Property research

It’s possible to research the history of your home and many resources exist -- don’t get discouraged by dead ends

Brad Richardson, museum experience coordinator at Clark County Historical Museum, suggests being “creative” in your approach to accessing property information.


Brad Richardson, museum experience coordinator at Clark County Historical Museum, suggests being “creative” in your approach to accessing property information.

Not long ago, Brad Richardson offered to help in researching the history of schools and a college in the Vancouver, Wash., area. The researcher he assisted wanted to find historical images of some specific properties, but only could locate a few. Together, they were able to find several photos in the historical collection at Clark County Historical Museum.

The key to their success? Richardson, museum experience coordinator at Clark County, says it came down to thinking through different ways to conduct research for the same information.

“Knowing what you’re looking for and asking the right questions, in the right way, is important,” Richardson says.

Being creative is among the tips he offers those who attend his workshops about researching historical buildings and homes. Oftentimes in the process, residents come to an apparent dead end, but that’s where looking at the project from another perspective – as well as knowing about and how to use the available public research tools – is so valuable, he says.

Typically, those who attend Richardson’s workshops are interested in researching the history of their homes and neighborhoods, finding out exactly who lived there, what the previous owners did for a living and when a building or buildings were constructed. He gears the workshops toward Washington residents, though some of the tools and resources have out-of-state application.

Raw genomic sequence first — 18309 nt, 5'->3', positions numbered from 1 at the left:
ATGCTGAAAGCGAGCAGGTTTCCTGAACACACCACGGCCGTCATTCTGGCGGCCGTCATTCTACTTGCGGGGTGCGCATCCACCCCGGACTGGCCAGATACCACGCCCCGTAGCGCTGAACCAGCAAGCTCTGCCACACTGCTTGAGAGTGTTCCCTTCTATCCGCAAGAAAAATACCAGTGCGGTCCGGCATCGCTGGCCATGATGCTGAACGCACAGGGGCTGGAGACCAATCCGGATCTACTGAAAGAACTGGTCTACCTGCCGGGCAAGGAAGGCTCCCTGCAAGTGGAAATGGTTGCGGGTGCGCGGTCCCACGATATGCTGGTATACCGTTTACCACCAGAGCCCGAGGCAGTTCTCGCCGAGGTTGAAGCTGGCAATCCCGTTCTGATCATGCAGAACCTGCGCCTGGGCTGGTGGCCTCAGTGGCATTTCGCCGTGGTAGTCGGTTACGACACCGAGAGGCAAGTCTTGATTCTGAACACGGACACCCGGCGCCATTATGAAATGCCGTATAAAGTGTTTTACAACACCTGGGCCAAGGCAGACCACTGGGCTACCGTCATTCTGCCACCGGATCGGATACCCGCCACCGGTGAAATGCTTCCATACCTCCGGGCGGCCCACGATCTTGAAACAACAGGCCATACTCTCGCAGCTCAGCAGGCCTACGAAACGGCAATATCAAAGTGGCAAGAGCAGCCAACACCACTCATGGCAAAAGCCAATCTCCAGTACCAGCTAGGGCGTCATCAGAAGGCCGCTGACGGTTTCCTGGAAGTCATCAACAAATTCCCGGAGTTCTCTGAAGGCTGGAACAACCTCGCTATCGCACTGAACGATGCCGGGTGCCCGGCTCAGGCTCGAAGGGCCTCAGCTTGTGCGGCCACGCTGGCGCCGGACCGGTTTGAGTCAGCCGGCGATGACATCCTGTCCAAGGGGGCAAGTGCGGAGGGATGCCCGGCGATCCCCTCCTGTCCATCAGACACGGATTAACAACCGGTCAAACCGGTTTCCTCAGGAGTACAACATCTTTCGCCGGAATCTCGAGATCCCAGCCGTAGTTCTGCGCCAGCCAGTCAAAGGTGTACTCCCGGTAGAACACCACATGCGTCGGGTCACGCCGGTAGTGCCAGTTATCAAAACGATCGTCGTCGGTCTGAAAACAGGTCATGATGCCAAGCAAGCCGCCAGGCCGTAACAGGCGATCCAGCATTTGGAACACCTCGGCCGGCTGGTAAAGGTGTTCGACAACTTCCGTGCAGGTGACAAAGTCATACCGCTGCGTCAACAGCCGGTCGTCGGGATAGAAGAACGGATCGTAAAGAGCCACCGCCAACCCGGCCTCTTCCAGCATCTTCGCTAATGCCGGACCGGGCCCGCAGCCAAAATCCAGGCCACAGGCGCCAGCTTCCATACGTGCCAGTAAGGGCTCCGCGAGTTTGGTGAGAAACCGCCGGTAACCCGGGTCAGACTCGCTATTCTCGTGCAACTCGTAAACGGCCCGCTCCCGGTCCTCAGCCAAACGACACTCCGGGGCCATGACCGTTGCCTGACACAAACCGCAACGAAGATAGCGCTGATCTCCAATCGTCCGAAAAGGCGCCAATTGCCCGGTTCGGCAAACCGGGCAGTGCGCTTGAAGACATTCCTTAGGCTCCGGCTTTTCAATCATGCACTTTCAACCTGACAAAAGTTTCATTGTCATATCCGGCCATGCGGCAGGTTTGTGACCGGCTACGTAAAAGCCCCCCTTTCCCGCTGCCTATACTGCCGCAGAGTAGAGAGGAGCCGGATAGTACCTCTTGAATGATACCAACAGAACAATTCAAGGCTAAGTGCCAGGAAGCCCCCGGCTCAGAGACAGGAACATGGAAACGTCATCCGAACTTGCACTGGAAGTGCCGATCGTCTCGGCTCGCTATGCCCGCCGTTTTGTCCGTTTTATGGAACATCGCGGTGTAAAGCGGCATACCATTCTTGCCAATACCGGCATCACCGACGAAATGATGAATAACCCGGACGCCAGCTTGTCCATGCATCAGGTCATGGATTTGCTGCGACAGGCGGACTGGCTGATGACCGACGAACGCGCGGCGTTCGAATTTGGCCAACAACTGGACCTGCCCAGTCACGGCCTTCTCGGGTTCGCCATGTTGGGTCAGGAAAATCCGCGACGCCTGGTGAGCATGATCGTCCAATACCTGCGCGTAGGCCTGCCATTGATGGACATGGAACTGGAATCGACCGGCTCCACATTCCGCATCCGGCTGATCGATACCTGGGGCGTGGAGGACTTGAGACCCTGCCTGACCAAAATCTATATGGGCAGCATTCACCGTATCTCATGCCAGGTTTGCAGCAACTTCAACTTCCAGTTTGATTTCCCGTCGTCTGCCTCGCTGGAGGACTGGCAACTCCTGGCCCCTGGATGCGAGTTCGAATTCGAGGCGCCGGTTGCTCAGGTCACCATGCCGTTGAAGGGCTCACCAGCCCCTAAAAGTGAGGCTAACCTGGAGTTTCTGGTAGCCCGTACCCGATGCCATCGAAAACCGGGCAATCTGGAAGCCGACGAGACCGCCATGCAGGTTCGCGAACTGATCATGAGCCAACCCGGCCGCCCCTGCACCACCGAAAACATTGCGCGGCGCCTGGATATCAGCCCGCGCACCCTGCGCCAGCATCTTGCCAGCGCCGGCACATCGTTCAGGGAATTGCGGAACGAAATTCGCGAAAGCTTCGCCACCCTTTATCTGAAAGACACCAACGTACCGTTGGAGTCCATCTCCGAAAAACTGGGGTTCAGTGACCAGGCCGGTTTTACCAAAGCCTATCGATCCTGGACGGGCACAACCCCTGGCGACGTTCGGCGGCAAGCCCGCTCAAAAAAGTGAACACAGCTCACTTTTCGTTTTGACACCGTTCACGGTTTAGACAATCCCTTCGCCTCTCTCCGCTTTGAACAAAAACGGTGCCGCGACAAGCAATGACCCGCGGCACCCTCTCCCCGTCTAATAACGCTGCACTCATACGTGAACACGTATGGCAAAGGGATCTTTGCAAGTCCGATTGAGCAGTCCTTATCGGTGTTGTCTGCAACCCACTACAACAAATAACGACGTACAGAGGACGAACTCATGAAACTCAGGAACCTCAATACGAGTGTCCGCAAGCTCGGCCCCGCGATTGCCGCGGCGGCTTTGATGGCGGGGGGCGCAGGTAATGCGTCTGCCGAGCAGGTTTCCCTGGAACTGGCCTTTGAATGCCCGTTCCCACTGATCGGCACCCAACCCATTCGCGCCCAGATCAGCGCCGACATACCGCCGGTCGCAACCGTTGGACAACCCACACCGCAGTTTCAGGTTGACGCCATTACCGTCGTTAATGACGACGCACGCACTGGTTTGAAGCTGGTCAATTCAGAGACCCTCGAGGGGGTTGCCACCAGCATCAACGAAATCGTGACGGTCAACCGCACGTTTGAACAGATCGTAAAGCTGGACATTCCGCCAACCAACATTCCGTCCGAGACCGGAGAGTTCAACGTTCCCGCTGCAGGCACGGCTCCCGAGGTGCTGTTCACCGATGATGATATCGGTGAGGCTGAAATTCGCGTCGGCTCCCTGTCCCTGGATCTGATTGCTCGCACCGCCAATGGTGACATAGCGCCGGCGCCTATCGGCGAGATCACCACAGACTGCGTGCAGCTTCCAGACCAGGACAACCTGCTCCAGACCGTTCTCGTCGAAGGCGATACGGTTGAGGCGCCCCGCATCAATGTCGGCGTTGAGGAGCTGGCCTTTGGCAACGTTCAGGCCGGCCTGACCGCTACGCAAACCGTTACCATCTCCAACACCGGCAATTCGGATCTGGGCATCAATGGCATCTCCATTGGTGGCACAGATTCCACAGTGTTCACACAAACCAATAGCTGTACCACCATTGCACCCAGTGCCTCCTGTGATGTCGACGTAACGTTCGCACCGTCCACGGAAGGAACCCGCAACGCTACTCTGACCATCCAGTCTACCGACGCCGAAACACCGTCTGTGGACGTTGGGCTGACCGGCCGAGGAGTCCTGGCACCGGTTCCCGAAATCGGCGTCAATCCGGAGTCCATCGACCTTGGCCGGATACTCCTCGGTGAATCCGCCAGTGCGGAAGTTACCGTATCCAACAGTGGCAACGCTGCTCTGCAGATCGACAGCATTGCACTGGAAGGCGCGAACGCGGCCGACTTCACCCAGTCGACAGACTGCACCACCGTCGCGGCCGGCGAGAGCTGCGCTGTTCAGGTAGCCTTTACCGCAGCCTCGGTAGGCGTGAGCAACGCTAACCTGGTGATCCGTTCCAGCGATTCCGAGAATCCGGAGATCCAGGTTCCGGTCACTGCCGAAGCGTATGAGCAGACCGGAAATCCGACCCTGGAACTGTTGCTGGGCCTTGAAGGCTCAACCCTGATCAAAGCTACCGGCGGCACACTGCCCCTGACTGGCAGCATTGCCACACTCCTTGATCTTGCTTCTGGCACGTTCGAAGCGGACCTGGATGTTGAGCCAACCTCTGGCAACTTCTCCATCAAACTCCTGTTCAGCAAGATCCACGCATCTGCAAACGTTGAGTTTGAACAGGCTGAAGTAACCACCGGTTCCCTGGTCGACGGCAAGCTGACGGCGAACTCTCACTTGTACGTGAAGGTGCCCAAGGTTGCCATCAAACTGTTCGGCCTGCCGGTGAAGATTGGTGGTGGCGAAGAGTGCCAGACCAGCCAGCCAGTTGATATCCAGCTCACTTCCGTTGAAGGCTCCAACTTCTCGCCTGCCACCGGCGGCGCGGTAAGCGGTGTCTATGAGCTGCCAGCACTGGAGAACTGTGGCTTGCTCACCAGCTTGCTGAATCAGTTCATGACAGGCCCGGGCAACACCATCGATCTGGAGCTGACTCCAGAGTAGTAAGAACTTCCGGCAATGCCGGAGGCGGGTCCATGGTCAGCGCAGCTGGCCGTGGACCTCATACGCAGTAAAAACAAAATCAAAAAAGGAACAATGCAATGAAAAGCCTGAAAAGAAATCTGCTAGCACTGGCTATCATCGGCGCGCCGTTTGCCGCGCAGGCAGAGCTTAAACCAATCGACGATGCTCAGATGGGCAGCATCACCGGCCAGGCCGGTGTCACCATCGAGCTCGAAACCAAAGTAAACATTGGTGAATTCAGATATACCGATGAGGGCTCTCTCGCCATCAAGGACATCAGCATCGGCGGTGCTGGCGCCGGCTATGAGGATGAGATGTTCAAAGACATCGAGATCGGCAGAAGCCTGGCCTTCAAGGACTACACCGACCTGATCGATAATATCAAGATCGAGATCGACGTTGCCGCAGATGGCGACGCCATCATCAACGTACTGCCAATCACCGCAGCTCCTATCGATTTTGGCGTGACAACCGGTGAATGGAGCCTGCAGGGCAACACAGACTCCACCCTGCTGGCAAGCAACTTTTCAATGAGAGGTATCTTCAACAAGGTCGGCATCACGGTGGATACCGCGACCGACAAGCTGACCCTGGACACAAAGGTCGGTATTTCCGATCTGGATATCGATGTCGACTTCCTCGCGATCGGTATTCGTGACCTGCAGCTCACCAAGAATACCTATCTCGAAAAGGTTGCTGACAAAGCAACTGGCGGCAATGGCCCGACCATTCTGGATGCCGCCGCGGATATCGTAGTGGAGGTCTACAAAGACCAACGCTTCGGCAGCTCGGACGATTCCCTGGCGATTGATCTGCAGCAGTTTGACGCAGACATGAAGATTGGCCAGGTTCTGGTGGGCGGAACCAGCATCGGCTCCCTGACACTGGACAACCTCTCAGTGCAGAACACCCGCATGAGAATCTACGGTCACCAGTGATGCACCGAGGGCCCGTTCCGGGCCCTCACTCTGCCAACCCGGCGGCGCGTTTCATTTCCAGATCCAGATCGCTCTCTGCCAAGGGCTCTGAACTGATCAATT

One of the first and most important steps in the research is identifying what information is of most interest, such as the date a property was built, when additions were made, and names and narrative information about previous occupants.

Richardson says some of the best resources to research property history include: public libraries, assessors’ offices, county courthouses, online databases and title companies. Assessors’ offices provide information about deeds and titles, property grantees and grantors. Online databases include Clark County GIS, the Washington Information System for Architectural and Archaeological Records Data, the genealogy site FamilySearch.org, and the federal Bureau of Land Management. These are just a few, and Richardson says there are many online databases available for research.

Clark County GIS is valuable for researchers, for example, because it can provide information about the date a property was built, plat and survey records, and assessment documents. The Washington Information System for Architectural and Archaeological Records Data allows users to search for listed properties via a map or a text query, provide build dates, historic names, and archaeological and historic preservation assessment information.